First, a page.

Significance and Use
5.1 This practice is suitable for monolithic and some composite ceramics, for example, particulate- and whisker-reinforced and continuous-grain-boundary phase ceramics. (Long- or continuous-fiber reinforced ceramics are excluded.) For some materials, the location and identification of fracture origins may not be possible due to the specific microstructure.
5.2 This practice is principally oriented towards characterization of fracture origins in specimens loaded in so-called fast fracture testing, but the approach can be extended to include other modes of loading as well.
5.3 The procedures described within are primarily applicable to mechanical test specimens, although the same procedures may be relevant to component fracture analyses as well. It is customary practice to test a number of specimens (constituting a sample) to permit statistical analysis of the variability of the material’s strength. It is usually not difficult to test the specimens in a manner that will facilitate subsequent fractographic analysis. This may not be the case with component fracture analyses. Component fracture analysis is sometimes aided by cutting test pieces from the component and fracturing the test pieces. Fracture markings and fracture origins from the latter may aid component interpretation.
5.4 Optimum fractographic analysis requires examination of as many similar specimens or components as possible. This will enhance the chances of successful interpretations. Examination of only one or a few specimens can be misleading. Of course, in some instances the fractographer may have access to only one or a few fractured specimens or components.
5.5 Successful and complete fractography also requires careful consideration of all ancillary information that may be available, such as microstructural characteristics, material fabrication, properties and service histories, component or specimen machining, or preparation techniques.
5.6 Fractographic inspection and analysis can be a time-consuming process. Experience will, in general, enhance the chances of correct interpretation and characterization, but will not obviate the need for time and patience. Repeat examinations are often fruitful. For example, a particular origin type or key feature may be overlooked in the first few test pieces of a sample set. As the fractographer gains experience by looking at multiple examples, he or she may begin to appreciate some key feature that was initially overlooked.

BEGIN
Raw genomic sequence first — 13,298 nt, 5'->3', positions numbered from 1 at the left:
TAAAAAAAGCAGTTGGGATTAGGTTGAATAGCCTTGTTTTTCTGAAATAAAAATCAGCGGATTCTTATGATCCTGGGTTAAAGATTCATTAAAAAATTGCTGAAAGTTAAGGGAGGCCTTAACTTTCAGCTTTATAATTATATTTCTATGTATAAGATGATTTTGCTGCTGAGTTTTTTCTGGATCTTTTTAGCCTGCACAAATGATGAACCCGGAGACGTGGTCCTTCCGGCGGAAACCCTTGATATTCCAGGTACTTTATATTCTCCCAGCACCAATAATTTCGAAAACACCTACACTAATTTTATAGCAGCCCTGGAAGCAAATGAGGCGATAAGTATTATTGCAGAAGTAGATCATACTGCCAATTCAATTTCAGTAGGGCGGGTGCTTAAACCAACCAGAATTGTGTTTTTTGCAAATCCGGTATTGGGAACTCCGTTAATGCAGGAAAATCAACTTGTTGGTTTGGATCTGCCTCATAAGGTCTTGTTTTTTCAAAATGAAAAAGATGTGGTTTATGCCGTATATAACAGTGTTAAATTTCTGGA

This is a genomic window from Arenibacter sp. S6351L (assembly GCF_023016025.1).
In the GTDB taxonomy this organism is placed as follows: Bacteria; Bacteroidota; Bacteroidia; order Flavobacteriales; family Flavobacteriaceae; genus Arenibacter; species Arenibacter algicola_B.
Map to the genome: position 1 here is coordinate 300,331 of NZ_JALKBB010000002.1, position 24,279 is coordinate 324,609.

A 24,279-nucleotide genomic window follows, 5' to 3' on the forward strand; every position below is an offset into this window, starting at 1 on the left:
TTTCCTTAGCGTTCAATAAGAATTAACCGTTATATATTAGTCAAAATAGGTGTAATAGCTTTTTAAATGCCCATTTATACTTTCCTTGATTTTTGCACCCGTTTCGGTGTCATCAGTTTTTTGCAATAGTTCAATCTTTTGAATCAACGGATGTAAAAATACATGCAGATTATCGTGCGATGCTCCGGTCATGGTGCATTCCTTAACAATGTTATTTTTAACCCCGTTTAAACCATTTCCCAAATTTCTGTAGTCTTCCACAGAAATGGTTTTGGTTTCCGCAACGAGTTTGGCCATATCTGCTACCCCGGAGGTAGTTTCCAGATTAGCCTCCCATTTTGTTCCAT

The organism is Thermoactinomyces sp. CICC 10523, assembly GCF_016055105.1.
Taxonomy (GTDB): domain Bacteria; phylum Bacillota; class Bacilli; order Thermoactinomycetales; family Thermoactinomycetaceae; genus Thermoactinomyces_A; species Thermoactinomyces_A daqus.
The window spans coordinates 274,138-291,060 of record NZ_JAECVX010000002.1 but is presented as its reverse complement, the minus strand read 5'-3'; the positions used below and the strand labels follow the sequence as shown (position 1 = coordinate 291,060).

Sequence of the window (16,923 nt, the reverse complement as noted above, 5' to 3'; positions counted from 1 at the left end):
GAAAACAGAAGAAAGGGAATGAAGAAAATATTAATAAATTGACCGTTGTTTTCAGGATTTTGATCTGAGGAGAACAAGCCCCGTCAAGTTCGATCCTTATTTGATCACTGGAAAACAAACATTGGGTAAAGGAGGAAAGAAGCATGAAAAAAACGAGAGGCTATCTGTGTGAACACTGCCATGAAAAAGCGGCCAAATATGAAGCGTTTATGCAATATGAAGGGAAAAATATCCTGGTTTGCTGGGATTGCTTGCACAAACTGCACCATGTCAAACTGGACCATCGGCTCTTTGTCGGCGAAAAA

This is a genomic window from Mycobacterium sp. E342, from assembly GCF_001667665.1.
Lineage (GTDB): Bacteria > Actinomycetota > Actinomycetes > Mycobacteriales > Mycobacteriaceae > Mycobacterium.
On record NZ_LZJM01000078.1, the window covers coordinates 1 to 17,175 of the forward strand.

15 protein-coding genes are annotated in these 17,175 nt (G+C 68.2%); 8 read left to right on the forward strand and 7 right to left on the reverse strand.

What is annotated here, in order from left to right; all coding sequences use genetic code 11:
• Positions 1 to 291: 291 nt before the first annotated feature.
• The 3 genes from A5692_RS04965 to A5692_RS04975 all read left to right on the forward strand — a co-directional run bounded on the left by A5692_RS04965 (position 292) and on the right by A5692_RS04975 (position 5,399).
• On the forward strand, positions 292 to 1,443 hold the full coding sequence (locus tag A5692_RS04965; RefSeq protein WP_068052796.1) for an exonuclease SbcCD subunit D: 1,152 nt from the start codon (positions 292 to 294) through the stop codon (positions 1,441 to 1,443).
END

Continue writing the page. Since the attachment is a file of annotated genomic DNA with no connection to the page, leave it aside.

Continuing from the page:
5.7 This practice is applicable to quality control, materials research and development, and design. It will also serve as a bridge between mechanical testing standards and statistical analysis practices to permit comprehensive interpretation of data for design. An important feature of this practice is the adoption of a consistent manner of characterizing fracture origins, including origin nomenclature. This will further enable the construction of efficient computer databases.
5.8 The irregularities which act as fracture origins in advanced ceramics can develop during or after fabrication of the material. Large irregularities (relative to the average size of the microstructural features) such as pores, agglomerates, and inclusions are typically introduced during processing and can (in one sense) be considered intrinsic to the manufacturing process. Other origins can be introduced after processing as a result of machining, handling, impact, wear, oxidation, and corrosion. These can be considered extrinsic origins. However, machining damage may be considered intrinsic to the manufacturing procedure to the extent that machining is a normal step of producing a finished specimen or component.